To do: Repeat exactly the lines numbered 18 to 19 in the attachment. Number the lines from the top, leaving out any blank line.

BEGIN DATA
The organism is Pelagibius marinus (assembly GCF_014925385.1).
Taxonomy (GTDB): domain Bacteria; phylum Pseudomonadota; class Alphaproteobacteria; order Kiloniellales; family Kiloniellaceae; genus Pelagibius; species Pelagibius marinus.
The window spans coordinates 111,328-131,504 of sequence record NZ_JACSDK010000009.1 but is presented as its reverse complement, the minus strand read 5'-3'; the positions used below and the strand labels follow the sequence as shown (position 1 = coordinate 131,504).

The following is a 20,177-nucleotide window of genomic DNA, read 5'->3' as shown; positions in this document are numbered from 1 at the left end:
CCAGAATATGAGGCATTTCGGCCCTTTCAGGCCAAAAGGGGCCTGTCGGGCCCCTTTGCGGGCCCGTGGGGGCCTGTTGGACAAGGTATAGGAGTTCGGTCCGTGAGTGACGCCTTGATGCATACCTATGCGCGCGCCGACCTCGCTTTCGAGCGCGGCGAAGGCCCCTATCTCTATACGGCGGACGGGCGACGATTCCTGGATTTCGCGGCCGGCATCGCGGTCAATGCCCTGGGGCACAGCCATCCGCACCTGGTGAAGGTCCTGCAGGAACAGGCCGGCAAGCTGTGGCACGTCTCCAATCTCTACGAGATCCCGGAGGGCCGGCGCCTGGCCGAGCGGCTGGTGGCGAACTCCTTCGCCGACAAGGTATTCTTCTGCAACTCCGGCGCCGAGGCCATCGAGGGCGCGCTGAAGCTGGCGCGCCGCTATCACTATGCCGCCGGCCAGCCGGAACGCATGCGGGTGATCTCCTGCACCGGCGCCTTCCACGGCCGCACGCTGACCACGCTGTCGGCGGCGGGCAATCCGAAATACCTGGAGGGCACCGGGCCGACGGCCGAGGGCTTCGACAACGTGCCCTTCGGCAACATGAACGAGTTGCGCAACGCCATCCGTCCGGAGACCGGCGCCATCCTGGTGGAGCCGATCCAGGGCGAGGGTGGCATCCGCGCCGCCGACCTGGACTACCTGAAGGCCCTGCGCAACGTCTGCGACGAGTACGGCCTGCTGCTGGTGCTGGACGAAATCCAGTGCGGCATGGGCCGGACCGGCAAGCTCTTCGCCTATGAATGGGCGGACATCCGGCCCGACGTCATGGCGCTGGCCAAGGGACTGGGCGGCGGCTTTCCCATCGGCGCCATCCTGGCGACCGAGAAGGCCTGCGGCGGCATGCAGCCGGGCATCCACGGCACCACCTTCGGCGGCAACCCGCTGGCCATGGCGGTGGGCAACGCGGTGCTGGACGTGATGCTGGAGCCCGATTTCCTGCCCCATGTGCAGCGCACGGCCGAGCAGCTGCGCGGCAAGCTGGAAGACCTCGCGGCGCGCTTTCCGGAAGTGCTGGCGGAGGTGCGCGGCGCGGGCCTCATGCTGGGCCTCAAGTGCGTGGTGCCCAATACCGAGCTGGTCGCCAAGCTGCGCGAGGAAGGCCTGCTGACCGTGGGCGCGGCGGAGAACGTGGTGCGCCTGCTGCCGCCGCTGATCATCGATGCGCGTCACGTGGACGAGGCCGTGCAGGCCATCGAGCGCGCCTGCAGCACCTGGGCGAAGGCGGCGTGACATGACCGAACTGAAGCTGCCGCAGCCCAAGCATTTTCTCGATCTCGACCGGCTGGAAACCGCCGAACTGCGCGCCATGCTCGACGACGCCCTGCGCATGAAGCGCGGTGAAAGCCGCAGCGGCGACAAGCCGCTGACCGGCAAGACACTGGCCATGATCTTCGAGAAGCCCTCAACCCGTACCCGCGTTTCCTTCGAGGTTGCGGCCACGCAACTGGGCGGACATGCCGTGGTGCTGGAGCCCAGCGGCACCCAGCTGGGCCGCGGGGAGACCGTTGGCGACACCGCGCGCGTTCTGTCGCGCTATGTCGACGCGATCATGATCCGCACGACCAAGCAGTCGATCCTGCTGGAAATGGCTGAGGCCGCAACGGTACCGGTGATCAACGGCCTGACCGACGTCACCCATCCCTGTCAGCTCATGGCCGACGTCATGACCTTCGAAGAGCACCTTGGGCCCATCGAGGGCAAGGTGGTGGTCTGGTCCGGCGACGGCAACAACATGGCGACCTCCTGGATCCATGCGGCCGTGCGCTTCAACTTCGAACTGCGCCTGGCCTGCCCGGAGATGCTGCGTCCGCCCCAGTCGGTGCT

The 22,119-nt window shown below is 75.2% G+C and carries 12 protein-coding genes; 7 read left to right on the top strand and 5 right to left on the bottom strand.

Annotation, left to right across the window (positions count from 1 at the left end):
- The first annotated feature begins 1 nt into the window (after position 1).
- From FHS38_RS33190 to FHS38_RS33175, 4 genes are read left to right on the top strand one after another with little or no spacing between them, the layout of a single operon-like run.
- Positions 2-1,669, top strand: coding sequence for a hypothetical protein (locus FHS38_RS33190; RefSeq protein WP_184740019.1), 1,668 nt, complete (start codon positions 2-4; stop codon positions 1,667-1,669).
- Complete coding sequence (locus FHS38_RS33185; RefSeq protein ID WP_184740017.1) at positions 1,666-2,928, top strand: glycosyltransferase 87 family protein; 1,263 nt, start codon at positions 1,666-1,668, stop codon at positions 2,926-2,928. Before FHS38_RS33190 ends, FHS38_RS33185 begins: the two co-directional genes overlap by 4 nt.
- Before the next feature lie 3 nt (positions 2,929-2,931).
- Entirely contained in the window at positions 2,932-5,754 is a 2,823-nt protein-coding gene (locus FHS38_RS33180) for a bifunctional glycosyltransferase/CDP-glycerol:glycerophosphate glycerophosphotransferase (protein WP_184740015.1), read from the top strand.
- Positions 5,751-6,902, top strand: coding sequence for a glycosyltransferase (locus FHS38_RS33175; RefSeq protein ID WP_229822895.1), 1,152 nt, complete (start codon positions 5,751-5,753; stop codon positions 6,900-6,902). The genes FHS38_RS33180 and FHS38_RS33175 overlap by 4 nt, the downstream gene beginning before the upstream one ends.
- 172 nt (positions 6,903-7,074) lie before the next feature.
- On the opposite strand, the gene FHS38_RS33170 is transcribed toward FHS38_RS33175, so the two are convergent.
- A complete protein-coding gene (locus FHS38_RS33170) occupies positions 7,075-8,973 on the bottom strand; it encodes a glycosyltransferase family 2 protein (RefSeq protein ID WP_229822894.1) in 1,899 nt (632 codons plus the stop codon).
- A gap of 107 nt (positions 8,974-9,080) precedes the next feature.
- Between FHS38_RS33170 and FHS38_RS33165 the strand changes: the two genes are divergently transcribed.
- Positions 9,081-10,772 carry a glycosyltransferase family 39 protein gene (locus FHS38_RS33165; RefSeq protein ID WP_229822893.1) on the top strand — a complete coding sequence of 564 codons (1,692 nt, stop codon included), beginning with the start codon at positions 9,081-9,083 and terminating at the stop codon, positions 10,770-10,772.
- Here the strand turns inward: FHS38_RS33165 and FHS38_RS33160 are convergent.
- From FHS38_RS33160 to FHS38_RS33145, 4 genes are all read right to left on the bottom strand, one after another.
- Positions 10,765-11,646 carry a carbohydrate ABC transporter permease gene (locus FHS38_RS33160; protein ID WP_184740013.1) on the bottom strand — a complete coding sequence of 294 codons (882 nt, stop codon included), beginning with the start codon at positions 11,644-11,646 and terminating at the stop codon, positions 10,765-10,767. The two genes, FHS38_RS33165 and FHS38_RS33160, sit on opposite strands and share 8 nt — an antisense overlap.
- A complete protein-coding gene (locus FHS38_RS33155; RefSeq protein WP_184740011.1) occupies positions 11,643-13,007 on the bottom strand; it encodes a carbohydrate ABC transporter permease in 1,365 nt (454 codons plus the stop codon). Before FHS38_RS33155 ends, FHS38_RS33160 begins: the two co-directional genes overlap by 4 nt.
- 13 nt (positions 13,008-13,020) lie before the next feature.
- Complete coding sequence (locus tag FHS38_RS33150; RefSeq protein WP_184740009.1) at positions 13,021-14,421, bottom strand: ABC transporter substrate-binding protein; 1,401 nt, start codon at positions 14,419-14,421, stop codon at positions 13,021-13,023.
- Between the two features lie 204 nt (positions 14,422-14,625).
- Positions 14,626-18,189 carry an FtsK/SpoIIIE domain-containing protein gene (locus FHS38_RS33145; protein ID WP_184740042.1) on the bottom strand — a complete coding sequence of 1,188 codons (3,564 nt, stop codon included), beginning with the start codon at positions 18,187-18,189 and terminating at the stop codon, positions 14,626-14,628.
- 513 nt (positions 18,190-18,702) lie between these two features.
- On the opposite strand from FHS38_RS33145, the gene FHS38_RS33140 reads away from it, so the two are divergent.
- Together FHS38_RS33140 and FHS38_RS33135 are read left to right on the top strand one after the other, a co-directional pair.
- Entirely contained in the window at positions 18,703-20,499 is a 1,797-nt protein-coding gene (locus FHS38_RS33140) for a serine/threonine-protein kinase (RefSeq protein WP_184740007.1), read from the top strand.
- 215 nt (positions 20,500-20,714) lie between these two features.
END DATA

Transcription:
- A gap of 107 nt (positions 8,974-9,080) precedes the next feature.
- Between FHS38_RS33170 and FHS38_RS33165 the strand changes: the two genes are divergently transcribed.